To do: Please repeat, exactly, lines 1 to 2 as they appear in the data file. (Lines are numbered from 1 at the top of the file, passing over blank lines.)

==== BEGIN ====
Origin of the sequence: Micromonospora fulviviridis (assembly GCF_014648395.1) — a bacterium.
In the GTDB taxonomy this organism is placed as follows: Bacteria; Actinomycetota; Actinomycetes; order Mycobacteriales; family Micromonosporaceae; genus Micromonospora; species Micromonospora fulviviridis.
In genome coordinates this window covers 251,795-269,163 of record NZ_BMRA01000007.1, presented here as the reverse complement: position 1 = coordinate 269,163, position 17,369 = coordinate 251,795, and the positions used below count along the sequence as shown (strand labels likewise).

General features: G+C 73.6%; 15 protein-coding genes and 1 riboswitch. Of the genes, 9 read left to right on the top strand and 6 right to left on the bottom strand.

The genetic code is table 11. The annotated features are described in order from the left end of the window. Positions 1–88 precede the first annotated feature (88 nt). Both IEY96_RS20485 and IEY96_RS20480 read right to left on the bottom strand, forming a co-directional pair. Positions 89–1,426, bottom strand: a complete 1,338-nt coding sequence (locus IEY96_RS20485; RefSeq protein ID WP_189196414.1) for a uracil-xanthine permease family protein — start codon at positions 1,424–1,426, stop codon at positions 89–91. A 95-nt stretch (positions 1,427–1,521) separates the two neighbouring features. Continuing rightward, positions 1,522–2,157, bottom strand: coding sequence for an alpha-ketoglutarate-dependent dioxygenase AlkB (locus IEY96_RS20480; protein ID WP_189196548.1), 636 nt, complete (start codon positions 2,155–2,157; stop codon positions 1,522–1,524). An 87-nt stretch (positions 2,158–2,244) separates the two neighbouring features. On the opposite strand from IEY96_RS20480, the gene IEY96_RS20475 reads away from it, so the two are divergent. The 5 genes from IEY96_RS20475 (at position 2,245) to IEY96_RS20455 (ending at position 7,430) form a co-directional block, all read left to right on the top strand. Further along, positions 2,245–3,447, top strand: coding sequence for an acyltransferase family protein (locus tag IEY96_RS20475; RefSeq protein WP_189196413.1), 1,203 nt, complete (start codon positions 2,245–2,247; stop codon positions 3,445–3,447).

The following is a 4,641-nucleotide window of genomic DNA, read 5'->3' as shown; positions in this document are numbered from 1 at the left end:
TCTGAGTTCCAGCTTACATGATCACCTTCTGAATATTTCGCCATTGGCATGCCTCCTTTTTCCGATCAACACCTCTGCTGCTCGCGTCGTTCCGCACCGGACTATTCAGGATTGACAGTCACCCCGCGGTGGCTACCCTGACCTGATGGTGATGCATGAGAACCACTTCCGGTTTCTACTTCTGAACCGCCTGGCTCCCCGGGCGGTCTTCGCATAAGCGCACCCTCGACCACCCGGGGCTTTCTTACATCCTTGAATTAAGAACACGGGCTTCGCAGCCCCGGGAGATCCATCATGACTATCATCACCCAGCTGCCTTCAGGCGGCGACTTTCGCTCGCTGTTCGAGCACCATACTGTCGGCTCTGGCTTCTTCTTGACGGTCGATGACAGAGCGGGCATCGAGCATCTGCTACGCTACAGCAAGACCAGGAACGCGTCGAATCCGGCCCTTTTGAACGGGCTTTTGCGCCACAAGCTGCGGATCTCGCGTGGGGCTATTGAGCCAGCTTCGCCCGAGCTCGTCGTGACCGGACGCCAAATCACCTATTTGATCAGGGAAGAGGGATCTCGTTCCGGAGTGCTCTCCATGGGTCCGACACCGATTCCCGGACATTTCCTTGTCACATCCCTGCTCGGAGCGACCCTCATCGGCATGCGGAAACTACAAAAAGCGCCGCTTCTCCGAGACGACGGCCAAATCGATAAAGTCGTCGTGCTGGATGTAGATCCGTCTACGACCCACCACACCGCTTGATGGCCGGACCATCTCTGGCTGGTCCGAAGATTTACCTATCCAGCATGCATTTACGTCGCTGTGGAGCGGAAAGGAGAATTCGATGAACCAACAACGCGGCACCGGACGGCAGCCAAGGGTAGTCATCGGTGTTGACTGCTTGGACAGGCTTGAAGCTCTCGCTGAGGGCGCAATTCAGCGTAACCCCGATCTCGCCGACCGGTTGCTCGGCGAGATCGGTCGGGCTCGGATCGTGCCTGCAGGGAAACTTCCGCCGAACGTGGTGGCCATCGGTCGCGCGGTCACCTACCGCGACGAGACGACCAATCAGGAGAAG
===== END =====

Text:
Origin of the sequence: Micromonospora fulviviridis (assembly GCF_014648395.1) — a bacterium.
In the GTDB taxonomy this organism is placed as follows: Bacteria; Actinomycetota; Actinomycetes; order Mycobacteriales; family Micromonosporaceae; genus Micromonospora; species Micromonospora fulviviridis.